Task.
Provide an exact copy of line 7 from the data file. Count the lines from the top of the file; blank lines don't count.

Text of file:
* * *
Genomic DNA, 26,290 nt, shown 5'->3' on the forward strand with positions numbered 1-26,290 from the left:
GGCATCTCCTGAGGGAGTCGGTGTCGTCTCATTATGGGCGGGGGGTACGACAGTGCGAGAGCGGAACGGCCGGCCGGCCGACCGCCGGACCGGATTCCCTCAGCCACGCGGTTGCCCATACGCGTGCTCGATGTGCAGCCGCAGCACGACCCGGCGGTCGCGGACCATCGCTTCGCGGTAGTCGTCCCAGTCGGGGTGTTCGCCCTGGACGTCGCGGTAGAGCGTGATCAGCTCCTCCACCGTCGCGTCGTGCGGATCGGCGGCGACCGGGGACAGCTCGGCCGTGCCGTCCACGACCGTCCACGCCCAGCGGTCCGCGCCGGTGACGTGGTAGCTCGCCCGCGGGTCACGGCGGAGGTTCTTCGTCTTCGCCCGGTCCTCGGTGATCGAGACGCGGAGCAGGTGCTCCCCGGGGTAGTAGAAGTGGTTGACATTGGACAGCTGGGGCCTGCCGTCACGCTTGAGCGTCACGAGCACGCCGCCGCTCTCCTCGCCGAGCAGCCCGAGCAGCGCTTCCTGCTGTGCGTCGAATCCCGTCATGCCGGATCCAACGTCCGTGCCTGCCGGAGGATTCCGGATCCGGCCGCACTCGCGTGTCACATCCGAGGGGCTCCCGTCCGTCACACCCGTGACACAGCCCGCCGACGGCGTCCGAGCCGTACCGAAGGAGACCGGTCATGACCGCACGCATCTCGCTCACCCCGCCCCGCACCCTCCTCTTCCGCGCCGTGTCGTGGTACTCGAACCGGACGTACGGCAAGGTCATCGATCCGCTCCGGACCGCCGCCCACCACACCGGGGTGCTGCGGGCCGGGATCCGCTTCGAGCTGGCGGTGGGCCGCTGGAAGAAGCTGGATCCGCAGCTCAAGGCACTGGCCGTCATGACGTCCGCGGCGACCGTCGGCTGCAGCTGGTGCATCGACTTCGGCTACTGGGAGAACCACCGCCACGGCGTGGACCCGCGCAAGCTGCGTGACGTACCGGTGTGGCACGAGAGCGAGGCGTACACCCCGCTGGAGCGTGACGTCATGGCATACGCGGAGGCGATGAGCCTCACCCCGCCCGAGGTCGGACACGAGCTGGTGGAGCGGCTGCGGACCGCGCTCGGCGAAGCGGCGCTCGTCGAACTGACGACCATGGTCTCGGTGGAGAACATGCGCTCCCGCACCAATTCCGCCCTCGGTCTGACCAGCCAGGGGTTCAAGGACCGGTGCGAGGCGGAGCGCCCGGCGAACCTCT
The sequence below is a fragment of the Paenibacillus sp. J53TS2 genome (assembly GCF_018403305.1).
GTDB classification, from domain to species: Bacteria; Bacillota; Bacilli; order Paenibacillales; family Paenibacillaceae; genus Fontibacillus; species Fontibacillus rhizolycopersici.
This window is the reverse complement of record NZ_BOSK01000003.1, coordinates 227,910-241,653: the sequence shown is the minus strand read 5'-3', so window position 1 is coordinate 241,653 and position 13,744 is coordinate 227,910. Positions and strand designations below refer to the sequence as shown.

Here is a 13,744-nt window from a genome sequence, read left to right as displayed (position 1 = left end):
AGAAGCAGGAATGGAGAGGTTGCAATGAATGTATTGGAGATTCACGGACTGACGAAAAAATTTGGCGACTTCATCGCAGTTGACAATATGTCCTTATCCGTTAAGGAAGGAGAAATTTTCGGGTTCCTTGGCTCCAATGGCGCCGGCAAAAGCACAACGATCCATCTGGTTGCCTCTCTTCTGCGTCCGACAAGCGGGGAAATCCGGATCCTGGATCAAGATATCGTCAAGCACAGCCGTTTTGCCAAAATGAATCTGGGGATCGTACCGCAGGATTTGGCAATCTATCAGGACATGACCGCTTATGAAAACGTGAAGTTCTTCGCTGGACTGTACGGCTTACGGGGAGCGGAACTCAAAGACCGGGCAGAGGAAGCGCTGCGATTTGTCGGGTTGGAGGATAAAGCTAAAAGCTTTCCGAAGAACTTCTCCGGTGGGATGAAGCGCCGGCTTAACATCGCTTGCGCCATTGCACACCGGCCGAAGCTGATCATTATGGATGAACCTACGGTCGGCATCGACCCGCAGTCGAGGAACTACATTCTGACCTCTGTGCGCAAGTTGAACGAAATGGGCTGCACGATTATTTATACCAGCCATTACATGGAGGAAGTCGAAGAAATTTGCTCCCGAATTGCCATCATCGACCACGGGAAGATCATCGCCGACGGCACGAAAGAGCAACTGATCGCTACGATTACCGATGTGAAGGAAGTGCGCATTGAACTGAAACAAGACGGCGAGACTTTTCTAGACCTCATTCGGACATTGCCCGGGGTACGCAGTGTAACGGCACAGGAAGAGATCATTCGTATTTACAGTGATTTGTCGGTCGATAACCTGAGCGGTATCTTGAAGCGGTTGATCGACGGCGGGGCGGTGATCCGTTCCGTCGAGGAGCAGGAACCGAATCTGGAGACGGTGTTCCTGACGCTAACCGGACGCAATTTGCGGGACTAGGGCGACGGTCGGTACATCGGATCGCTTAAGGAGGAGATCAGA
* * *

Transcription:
AGAAGCAGGAATGGAGAGGTTGCAATGAATGTATTGGAGATTCACGGACTGACGAAAAAATTTGGCGACTTCATCGCAGTTGACAATATGTCCTTATCCGTTAAGGAAGGAGAAATTTTCGGGTTCCTTGGCTCCAATGGCGCCGGCAAAAGCACAACGATCCATCTGGTTGCCTCTCTTCTGCGTCCGACAAGCGGGGAAATCCGGATCCTGGATCAAGATATCGTCAAGCACAGCCGTTTTGCCAAAATGAATCTGGGGATCGTACCGCAGGATTTGGCAATCTATCAGGACATGACCGCTTATGAAAACGTGAAGTTCTTCGCTGGACTGTACGGCTTACGGGGAGCGGAACTCAAAGACCGGGCAGAGGAAGCGCTGCGATTTGTCGGGTTGGAGGATAAAGCTAAAAGCTTTCCGAAGAACTTCTCCGGTGGGATGAAGCGCCGGCTTAACATCGCTTGCGCCATTGCACACCGGCCGAAGCTGATCATTATGGATGAACCTACGGTCGGCATCGACCCGCAGTCGAGGAACTACATTCTGACCTCTGTGCGCAAGTTGAACGAAATGGGCTGCACGATTATTTATACCAGCCATTACATGGAGGAAGTCGAAGAAATTTGCTCCCGAATTGCCATCATCGACCACGGGAAGATCATCGCCGACGGCACGAAAGAGCAACTGATCGCTACGATTACCGATGTGAAGGAAGTGCGCATTGAACTGAAACAAGACGGCGAGACTTTTCTAGACCTCATTCGGACATTGCCCGGGGTACGCAGTGTAACGGCACAGGAAGAGATCATTCGTATTTACAGTGATTTGTCGGTCGATAACCTGAGCGGTATCTTGAAGCGGTTGATCGACGGCGGGGCGGTGATCCGTTCCGTCGAGGAGCAGGAACCGAATCTGGAGACGGTGTTCCTGACGCTAACCGGACGCAATTTGCGGGACTAGGGCGACGGTCGGTACATCGGATCGCTTAAGGAGGAGATCAGA